Vir Das needs no introduction where he comes from. The billion-strong Indian audience has watched him perform for over a decade. He is one of the earliest stand-up comics from the subcontinent, and was one of the first to be picked up by Netflix for his own show. Five minutes into the set and the reason for his undying success is clear.

Back at the Fringe after three years, Das uses his charm, wit, and mastery with words to woo the audience. A quick show of hands confirms the obvious – the audience is largely Indian – but there’s a decent smattering of Westerners too. Das assures them that no background will go unexplained as he launches into Loved.┬áThe crux of the act is his exploration of the different kinds of love in his life. From the mundane to the quixotic, the audience is brought along on a hilarious journey of what it means to love, even in a situation that involves being totally smitten whilst also covered in dog piss.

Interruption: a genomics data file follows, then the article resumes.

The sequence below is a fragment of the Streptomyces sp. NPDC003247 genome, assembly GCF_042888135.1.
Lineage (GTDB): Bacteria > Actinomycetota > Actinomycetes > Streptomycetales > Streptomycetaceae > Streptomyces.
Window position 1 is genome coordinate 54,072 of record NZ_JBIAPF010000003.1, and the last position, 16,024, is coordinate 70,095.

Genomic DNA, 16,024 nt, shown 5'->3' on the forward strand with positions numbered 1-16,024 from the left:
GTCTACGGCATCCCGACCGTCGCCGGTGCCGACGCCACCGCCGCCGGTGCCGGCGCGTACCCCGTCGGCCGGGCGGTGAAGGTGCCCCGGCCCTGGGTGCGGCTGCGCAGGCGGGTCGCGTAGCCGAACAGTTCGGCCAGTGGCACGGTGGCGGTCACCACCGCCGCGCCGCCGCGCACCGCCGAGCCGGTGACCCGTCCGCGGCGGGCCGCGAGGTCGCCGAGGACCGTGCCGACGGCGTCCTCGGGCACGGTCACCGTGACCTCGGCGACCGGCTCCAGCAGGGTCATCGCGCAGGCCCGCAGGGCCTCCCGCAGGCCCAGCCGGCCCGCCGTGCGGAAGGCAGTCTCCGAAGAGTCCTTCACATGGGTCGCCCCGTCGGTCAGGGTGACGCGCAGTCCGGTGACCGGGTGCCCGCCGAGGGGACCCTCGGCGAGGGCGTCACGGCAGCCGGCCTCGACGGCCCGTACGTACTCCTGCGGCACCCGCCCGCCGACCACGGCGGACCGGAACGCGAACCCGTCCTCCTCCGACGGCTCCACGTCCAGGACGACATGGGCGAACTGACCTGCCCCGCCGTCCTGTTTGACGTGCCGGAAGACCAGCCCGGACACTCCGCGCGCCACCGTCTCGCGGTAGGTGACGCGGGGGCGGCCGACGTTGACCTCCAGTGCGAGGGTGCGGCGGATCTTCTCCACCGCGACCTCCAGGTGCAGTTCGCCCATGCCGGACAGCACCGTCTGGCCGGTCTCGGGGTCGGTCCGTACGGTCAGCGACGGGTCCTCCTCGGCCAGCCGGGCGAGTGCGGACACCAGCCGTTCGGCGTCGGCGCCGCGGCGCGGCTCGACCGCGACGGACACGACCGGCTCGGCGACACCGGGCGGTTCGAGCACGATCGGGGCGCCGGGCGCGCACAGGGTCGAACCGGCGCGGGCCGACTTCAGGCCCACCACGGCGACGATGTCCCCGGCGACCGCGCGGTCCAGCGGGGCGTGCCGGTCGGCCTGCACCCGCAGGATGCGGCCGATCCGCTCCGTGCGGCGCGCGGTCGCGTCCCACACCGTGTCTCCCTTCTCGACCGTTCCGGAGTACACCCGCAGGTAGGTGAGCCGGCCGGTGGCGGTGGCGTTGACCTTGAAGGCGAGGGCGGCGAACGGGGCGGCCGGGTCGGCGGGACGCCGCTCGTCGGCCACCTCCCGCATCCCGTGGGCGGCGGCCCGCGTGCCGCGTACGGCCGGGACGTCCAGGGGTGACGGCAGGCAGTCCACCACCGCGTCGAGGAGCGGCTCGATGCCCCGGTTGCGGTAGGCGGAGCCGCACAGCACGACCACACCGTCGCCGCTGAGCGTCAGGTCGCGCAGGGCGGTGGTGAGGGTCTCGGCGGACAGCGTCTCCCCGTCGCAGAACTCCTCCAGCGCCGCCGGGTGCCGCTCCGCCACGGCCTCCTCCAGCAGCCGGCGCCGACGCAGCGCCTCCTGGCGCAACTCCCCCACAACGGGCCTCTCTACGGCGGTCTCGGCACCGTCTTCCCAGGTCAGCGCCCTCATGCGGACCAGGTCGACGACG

Some parts, like the repetitive jokes about ‘what women want’, feel lazy. He is disarmingly good-looking and weaves that into his set. But he doesn’t have the same success with other parts – like the section about the press interviews, which seems oddly disconnected from his theme. He is also unduly distracted by latecomers, and allows himself to go on a tangent at every instance (although, that is as much the nature of the crowd on the day as anything else).

In festivals, where international artists frequently rely on the ‘quirks’ of British society to make the locals laugh, it is refreshing to be indulged in Das’ humour. He brings his brand from India, but serves it up with spice to a very receptive global audience. And with that, an hour has passed, laughing about love – in a show that feels like Das’s most intimate set yet.